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U.S. mother guilty of manslaughter in death of Ethiopian adoptee

Hana Williams

Hana Williams

(GIN) — A Washington state mother who followed a religious handbook on using the stick to discipline the child was found guilty of homicide by abuse and manslaughter in the death of her Ethiopian-born adopted daughter.

Carri Williams and her husband Larry were both convicted of first-degree manslaughter in Hana Williams’ death and of first-degree assault for abusing a 12-year-old hearing-impaired boy adopted from Ethiopia at the same time as the teenage girl.

The case was closely observed by members of Seattle’s Ethiopian community who drove up almost every day to sit on the prosecutors’ side in silent support of Hana. Ethiopia is the second largest source of adoptions by U.S. parents after China.

One who came often was Metassibia Mulugeta, a school director, who called the case “heart-wrenching and unbelievable.”

Hana, 13, was found dead in her backyard on May 12, 2011, naked and wrapped in a sheet. She had been living with her adoptive parents since coming to America from Ethiopia in 2008.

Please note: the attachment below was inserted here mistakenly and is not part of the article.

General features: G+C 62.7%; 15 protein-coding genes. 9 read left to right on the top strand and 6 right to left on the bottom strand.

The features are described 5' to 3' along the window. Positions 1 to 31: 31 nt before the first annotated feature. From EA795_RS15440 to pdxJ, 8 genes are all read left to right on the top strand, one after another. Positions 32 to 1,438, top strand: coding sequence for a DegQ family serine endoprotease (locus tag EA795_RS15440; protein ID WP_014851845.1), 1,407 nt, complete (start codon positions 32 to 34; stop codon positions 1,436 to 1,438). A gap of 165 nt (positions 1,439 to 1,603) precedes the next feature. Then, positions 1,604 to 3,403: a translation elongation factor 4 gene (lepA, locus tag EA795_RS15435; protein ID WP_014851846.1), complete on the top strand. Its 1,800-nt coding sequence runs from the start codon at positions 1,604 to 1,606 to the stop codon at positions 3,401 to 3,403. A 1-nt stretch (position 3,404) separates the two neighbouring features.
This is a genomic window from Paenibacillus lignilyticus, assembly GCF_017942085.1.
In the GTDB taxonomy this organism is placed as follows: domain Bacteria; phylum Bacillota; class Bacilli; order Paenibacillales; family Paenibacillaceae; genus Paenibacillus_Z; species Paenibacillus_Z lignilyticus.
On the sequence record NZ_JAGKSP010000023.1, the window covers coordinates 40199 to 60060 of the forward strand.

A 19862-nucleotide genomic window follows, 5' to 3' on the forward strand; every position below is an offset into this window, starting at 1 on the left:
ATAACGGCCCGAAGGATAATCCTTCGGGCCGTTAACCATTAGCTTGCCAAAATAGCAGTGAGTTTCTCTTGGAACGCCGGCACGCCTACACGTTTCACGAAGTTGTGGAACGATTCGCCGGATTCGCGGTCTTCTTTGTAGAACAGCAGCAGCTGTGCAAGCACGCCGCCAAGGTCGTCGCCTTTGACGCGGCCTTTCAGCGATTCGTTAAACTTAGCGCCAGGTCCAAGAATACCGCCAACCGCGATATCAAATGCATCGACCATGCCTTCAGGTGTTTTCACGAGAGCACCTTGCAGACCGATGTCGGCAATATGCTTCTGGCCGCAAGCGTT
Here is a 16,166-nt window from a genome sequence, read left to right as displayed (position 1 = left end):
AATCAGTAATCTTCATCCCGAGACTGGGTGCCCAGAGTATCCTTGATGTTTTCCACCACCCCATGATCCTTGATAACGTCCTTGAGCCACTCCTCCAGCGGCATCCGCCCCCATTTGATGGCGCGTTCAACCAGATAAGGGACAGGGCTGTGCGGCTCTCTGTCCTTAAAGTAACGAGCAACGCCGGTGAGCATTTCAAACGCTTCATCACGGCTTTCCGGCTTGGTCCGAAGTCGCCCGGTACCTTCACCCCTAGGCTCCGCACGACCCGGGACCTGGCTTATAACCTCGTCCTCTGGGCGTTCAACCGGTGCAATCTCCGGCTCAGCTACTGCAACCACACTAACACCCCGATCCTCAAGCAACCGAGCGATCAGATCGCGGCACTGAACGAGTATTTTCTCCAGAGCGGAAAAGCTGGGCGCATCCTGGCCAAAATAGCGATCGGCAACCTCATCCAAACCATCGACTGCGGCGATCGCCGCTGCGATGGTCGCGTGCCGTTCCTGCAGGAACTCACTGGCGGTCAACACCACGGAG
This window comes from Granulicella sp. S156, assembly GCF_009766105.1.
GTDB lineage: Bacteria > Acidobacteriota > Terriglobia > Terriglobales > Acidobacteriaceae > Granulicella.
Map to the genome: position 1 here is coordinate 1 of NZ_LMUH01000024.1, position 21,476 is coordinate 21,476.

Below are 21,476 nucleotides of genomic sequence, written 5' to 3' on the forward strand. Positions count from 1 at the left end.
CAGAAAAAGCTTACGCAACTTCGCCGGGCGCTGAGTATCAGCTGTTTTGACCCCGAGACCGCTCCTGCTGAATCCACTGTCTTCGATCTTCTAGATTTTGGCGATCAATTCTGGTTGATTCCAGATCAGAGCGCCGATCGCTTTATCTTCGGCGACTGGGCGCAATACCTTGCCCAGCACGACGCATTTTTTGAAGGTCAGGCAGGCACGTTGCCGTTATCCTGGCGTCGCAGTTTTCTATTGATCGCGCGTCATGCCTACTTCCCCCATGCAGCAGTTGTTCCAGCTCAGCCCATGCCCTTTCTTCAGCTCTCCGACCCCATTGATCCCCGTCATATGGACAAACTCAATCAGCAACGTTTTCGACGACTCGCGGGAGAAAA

According to court documents, Carri and Larry Williams starved Hana for days, put her in a locked closet, shower room and made her sleep outside in the barn in the cold.  She wasn’t allowed to use the bathroom in the house, but was forced to use a porta-potty behind the barn. In addition, Hana was struck daily with a plumbing tool, a tube with a round ball on the end.

The parents practiced the disciplinary teachings of a religious-themed book, entitled “To Train a Child Up,” published by No Greater Joy Ministries, which urges extensive use of “the rod.”  One of many negative reviews on, which sells the book, read, “This book makes my stomach turn and heart ache … In this book they advocate beating toddlers on the back of the legs with a switch at 4 months old. This book is pure evil.”

Last year, a group of private and public child-welfare agencies noted 15 cases where an adoption agency or court had “scrutinized and approved” a family for adopted children who later suffered at the families’ hand.

The families showed a common pattern of physical and emotional abuse, including isolating and depriving children of food.

“We do not do enough to prepare adoptive parents,” said Maureen McCauley Evans, a Seattle-based mother of Ethiopian adoptees who has been observing the trial since the beginning.

The Ethiopian Community Center in Seattle says it tries to help families with adopted children from Ethiopia, offering parenting classes, cultural camps and a welcoming ceremony based on Ethiopian traditions.

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